“It’s On Us” Rape Culture Workshop discusses privilege and power

The biggest myth surrounding sexual violence is that it has to do with sex. It doesn’t. It has to do with power.

Arianna Sessoms, a B.A. Graduate Assistant at UMaine’s Office of Sexual Assault & Violence Prevention, examined rape myths and their contribution to rape culture as part of last Wednesday’s Rape Culture Workshop. The event was part of a week long program titled “It’s On Us” which intends to raise awareness and educate students about sexual harassment, sexual violence, dating violence, domestic violence and stalking.

The workshop began by clearly outlining consent as “a clear, unambiguous and voluntary agreement to participate in sexual activity…it is not passive, it is not present if the person is asleep, unconscious, or mentally incapacitated due to drugs, alcohol, or other conditions… and it must be present even if there’s a longstanding relationship.” And, most importantly, “consent can be taken away at any time.”

Sessoms provided plenty of statistics to back up her stances on rape culture, highlighting that one in five women will be sexually assaulted by the time they finish college. For men, the statistics are one in 33. Men typically report sexual assault at an even lower rate than women, which can skew such statistics, but sexual violence remains a gendered crime.

Speaking about reporting, Sessoms argues that sexual assault is the most underreported crime there is, especially at universities.

Most sexual violence targets victims aged 12-34 and who are transgender are at the highest risk. The majority of victims know their attacker, or attackers and roughly 50 percent of incidents involve alcohol use.

Situations like these can make involving the police seem troublesome, which complicates some situations, since the University of Maine has a mandatory reporting system that requires all faculty (including student-workers) to report incidents of sexual assault or violence to law enforcement. This can cause some discomfort, as many argue that involving the police can lead to more strife for the victim. Statistically speaking, only three percent of rapists ever serve a day in jail.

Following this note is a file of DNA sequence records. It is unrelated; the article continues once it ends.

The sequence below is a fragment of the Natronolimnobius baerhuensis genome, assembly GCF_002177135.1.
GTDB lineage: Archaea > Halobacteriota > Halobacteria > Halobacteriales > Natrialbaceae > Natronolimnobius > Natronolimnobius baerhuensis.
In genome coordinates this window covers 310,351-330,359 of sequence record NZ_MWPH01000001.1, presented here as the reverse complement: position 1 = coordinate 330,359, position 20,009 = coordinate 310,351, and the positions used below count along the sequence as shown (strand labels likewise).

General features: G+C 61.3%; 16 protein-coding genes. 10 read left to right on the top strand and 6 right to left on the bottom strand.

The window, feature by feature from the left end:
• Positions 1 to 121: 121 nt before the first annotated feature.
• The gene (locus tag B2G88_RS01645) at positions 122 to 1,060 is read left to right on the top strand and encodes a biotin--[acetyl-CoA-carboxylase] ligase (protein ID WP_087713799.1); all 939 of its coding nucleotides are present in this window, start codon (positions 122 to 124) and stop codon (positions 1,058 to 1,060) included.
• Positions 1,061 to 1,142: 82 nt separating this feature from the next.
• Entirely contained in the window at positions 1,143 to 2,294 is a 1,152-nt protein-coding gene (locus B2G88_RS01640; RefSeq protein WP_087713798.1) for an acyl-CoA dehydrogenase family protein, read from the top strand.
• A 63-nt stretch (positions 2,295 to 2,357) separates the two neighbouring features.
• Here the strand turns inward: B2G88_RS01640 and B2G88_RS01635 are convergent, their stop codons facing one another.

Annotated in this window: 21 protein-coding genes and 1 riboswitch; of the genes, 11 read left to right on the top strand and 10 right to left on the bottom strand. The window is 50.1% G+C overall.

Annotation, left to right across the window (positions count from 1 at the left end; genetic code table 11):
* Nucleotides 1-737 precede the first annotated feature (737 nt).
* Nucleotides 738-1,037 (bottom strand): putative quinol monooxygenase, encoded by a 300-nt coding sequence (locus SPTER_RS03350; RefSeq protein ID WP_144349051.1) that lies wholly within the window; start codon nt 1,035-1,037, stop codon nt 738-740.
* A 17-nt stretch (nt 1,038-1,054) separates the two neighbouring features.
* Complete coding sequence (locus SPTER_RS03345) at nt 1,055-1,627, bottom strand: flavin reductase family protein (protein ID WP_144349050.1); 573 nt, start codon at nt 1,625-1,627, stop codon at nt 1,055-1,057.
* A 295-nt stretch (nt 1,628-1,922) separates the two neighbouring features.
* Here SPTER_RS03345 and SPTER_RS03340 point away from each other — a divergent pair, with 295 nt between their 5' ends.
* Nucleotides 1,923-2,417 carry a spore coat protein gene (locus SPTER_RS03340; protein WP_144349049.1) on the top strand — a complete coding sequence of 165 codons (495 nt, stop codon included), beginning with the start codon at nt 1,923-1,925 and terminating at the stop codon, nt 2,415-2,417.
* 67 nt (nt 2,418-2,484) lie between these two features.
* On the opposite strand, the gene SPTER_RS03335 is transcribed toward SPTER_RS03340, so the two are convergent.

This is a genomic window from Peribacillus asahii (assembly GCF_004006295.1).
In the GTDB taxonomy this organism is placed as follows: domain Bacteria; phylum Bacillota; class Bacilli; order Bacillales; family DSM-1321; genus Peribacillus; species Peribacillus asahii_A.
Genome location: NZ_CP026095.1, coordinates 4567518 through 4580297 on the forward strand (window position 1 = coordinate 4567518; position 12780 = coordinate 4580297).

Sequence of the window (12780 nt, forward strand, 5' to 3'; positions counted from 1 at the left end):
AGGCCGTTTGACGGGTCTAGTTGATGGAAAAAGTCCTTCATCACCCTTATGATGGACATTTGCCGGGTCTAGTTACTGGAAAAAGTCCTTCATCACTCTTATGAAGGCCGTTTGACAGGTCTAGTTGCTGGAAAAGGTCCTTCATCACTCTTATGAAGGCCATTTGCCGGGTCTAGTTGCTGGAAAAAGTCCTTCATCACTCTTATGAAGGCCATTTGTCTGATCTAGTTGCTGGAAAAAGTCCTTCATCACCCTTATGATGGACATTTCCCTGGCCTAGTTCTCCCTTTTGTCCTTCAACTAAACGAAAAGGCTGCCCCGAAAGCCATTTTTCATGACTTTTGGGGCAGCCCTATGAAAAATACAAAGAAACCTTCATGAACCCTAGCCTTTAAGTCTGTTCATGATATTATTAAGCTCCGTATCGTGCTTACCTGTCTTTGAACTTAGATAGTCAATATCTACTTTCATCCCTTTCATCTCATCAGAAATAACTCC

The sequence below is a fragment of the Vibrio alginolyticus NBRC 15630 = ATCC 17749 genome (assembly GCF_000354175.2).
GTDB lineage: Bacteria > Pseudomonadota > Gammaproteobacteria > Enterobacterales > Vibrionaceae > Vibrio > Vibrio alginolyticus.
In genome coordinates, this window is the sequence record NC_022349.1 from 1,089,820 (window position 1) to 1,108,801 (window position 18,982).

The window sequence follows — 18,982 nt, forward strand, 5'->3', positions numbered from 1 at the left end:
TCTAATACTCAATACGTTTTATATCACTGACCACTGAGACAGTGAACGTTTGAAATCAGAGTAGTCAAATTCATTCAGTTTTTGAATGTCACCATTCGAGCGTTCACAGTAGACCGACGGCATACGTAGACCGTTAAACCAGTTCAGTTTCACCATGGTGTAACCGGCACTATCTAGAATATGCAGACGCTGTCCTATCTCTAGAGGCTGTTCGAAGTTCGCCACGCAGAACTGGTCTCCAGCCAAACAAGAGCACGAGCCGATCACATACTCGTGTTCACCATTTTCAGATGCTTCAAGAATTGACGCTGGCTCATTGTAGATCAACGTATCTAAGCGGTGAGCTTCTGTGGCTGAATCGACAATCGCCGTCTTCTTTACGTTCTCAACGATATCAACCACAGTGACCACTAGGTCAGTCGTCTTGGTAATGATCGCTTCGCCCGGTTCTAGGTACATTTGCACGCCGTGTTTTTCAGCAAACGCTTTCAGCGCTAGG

So how do these statistics relate to rape culture and what is rape culture? Sessoms quoted Emilie Buchwald’s “Transforming Rape Culture” to define it as, “a complex set of beliefs that encourage male sexual aggression and supports violence against women.” The idea that rape is an unavoidable part of life and must be accepted is a major component of rape culture and Sessoms argues that sexual violence does not have to be the norm.

Components of rape culture that fuel its fire include jokes, victim-blaming, sexual conquesting, sexual scripts, rape myths and alcohol. Sessoms talked about how joking about rape occurs even at UMaine, where students may remark that they got “raped” by a particularly difficult exam or an 8 a.m. class. While it is hard to change your language framework to be more appropriate, it was stressed that students should always remember that while you may want to joke about rape, you should never imply that rape is a joke.

The workshop progressed to delving into to why rape culture exists, examining cultural norms as a framework for the environment of rape culture. Toxic masculinity, simplified as the rejection of anything feminine, hurts both men and women and contributes to male sexual aggression. Misogyny (the hatred of women), heteronormativity (the idea of heterosexuality as the norm), heteropatriarchy (the idea that society values men and heterosexuality over other sexual orientations) and slut-shaming (condemning women for enjoying sex) all intersect and come together in today’s culture to fuel an environment where sexual violence happens regularly.